6) Where do you draw your inspirations from when you design new sounds?

CM : there are so many amazing new producers around now .. whose sound designing ability is amazing. but i also just listen to the world about me alot .. make field recordings .. your ear gets used to picking out certain things that are interesting in daily life .. when you stop and listen to the world you realise what an incredibly loud place it is .. and constant, ever evolving … am always looking to replicate that natural organic flux that even man made environments produce but with electronics .. so that what at first appears to repeat is in fact varied .. for that reason my bench mark record has always been eno’s ambient 4 ‘on land’ .. not only beautiful but mechanical and yet sounds like nature made it. that’s the strange thing .. at a certain level of magnification nature is math and ordered .. yet zoom out and we perceive it as chaos. maybe that’s a human survival mechanism .. so we blot out the noise .. perceive uniformity and then notice variations more .. the breaks in patterns.

7) I remember listening to an interview with Sasha talking about the influence Burial had on you guys for the direction of Involver2 at one point. How big an influence are other artists and genres when you come to design your sounds, and can you give some examples?

CM : massively so .. whether conscious or not the music you hear and like registers and often re-appears in a new form in your own work. it is wise then to listen to a wide range of sounds … for example i love dubstep as mentioned .. i love very minimal micro electronica and avante garde music .. drones and cut up/ mashed organica …the attention to detail is a pleasure to listen to. although i don’t make music in those styles they are references for technique .. so i will try and put some of that into my own music. it is sometimes less i think about the result as the approach. some music just oozes discipline and i want more of that ..!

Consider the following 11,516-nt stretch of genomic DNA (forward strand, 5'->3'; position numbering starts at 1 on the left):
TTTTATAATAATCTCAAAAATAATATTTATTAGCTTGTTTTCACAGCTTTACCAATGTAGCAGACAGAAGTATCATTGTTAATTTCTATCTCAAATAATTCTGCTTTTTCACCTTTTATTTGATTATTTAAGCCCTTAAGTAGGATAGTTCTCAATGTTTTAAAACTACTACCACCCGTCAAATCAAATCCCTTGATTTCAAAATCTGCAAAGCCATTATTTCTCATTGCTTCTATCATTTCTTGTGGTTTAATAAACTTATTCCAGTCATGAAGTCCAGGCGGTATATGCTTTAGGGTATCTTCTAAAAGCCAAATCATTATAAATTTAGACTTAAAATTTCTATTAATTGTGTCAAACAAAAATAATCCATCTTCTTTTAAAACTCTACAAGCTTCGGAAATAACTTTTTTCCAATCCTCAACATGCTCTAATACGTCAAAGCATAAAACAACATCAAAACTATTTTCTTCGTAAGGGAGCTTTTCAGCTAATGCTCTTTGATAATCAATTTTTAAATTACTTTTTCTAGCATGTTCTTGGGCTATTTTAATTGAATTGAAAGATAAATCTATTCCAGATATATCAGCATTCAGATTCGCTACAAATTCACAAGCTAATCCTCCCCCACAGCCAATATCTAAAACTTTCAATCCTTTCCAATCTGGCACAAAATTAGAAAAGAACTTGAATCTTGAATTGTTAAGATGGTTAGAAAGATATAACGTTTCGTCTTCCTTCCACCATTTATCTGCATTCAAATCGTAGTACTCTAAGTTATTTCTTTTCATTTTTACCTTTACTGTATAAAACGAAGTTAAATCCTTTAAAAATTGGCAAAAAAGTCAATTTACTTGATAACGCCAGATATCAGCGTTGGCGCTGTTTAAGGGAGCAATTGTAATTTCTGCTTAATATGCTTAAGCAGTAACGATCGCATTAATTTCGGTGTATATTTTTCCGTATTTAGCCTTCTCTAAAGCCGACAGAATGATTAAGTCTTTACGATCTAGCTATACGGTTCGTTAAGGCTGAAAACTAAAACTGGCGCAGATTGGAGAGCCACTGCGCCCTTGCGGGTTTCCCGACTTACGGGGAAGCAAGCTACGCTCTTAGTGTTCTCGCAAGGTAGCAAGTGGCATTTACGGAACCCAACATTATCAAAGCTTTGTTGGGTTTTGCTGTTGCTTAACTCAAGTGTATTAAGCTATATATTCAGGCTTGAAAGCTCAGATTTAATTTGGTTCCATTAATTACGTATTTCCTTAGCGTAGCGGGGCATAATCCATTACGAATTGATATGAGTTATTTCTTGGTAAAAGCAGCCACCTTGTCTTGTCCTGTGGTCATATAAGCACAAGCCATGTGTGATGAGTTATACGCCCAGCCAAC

8 ) Music production forums are full of posts of people asking how to ‘make X sound by Y artist’, it would seem people want a quick fix when making sounds. How important do you think learning synthesis is for music producers, especially in relation to creating their own sound?

CM : incredibly important .. far better to know one box inside out than have a heap of stuff you know vaguely. also one synth will relate to others so you can become familiar with new things much quicker. that lessens the learning curve. someone like barry jamieson whom i work with is incredibly fast and knowledgeable. he will pick up a new plug-in or synth and know it inside out in a few days … because he has spent time getting to know the basics and simple stuff to a very deep level. there’s no way around it .. you have to be a nerd. the geek is god.

9) If there was one tip or trick you could give us when designing synth sounds – what would it be?

CM : don’t give up or try to hard either .. sometimes the answer is just around the corner but you are trying too hard .. step back and forget what you are doing for a moment .. usually i get where i want to go when i least expect it ..when i my thoughts are elsewhere .. it’s a strange process… you kind of have to know a lot and forget it all at the same time.


Reposted from http://www.massivesynth.com/useful-articles/charlie-may-sound-design-interview/

See more articles, news & mixes at http://technomusicnews.com/